Designing work spaces to foster creativity
It is common knowledge that one’s environment at work plays a major role in how effective one is. This information is not lost on designers and their need to be creative, and has led to a spur in modern workspaces across the world. This is especially true in organisations that employ designers and other creative professionals and require them to perform at peak performance.
Creativity, in itself, has been described as a process and also an outcome (a creative solution) and as such, has steps to achieving it. These steps can be broken down into four phases; the Investigation/Research phase, the Unconscious processing phase, the Eureka moment phase and lastly, the Validation phase.
It is important to note that not all designers would admit to relying on a laid down set of rules to creating solutions (this might be because some have a more ‘unscientific’ approach to how they solve problems or express their ideas and are thus unaware of their ‘methods’) but more often than not, the above list sums up their process.
Why is it important to know this process? So, as designers, we can control the process and as business owners, you can foster the process. The latter is given credence by the saying, “What you cannot measure, you cannot manage”. How does one determine how much their work environment either bolsters or hinders productivity in general, and in relation to the creative process?
Needless to say, companies have in recent times grown to prioritise the role of the designer, employers have ‘stepped up’ their workspaces to amplify creativity. Get this wrong and you amplify the chances of receiving meagre returns from your designers, alienating them or worse, you run the risk of watching them move to your competition.
How then can an employer engineer the creative process?
Simple. By structuring the workspace to mirror each step in the creative process. Creativity is the bedrock of innovation and business owners must give room to their designers to do their best work by providing the best incentives and avenues to do so.
The average person performs one of four types of work at every stage during the day; focus work, collaborative work, reflective work and/or socialising [read: play]. These form the basis of a typical workday.
These areas are dedicated to intense focus work designed to leave very little room for distraction. An average person spends at least 50% of their workday in these areas because it facilitates research and brainstorming. It is your typical workstation setup surrounded by people with similar work setups. Some organisations prioritise this and have their people spend more than 60-80% of their workday in these spaces as they give an impression of diligence and focus (albeit sometimes exaggerated) while some offices gravitate towards another extreme providing only focus areas in their workspaces to the detriment of the designer.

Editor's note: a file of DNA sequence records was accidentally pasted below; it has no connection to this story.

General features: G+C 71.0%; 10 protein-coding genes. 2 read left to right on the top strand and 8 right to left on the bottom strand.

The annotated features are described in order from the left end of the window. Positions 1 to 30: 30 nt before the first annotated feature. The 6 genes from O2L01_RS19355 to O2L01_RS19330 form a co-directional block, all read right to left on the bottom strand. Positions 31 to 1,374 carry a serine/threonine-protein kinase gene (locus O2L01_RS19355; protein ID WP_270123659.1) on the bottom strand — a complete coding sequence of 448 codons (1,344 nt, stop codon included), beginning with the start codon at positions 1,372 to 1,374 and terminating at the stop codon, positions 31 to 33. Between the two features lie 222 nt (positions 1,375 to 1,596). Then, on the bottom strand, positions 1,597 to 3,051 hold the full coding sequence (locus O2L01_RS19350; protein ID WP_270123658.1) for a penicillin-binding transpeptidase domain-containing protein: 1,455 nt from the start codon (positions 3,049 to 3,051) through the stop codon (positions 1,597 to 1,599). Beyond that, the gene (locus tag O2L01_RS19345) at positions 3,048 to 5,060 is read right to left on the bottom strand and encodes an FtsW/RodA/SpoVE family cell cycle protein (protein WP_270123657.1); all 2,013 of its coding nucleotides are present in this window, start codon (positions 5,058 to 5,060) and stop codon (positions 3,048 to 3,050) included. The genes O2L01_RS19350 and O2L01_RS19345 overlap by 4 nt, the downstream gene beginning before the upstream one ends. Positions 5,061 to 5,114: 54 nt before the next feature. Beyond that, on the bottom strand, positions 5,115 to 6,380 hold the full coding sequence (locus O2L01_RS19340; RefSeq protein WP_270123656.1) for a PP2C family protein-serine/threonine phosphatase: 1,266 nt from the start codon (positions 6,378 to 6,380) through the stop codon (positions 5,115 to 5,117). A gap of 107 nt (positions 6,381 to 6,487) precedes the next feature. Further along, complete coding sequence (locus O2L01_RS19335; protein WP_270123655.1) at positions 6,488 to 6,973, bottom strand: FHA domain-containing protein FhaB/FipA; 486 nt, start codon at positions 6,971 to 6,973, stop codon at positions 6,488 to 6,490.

These areas foster communication between employees and teams which is a key proponent for good design and creativity. The avenue to share ideas and bounce them off colleagues cannot be overstated and this directly inspires the unconscious processing phase as our minds piece and pair information together as our colleagues dispense them. They are usually defined as meeting rooms, huddle spaces or the unorthodox lounge in more contemporary organisations. Care must be taken to ensure they are evocative and are in no way similar to the focus areas because that can easily negate the essence of such areas.
Easily the most underrated aspect of the modern workspace. Spaces designated for reflection afford the designer privacy from the world. Akin to Archimedes and his popular eureka moment in his bath, reflection areas provide designers with room and avenues to ‘stumble’ on eureka moments that are a sum of all the research and conversations had on a topic. These spaces usually appear as private pods, phone booths and restrooms (no kidding). Underestimate these spaces at your peril.
Socialisation areas (Play)
Areas designated for socialisation between workers in an establishment. It is very likely that a company has more specialists beyond the designers in its ranks and these areas give the designers the opportunity to interact with them in the form of play and healthy conversations. More often than not, conversations had in these areas provide respite to the creative mind of a designer and can unconsciously become a catalyst for alternative solutions to problems the designer is currently tackling.
A summation of these different spaces forms a holistic environment that nurtures and drives creativity. Engineering your workspace to control the creative process is the closest method to building a formula that works.
However, a key factor observed here is ‘Choice’. Studies have shown that creative people are more expressive and spontaneous so affording them the ability to choose what works for them and trusting them to deliver based on that is very important.
It is not improbable that the designer stumbles on a eureka moment in an area designated for focus work but the chances of that happening are slim and the option to arrive at such amazing moments should be left to the designer.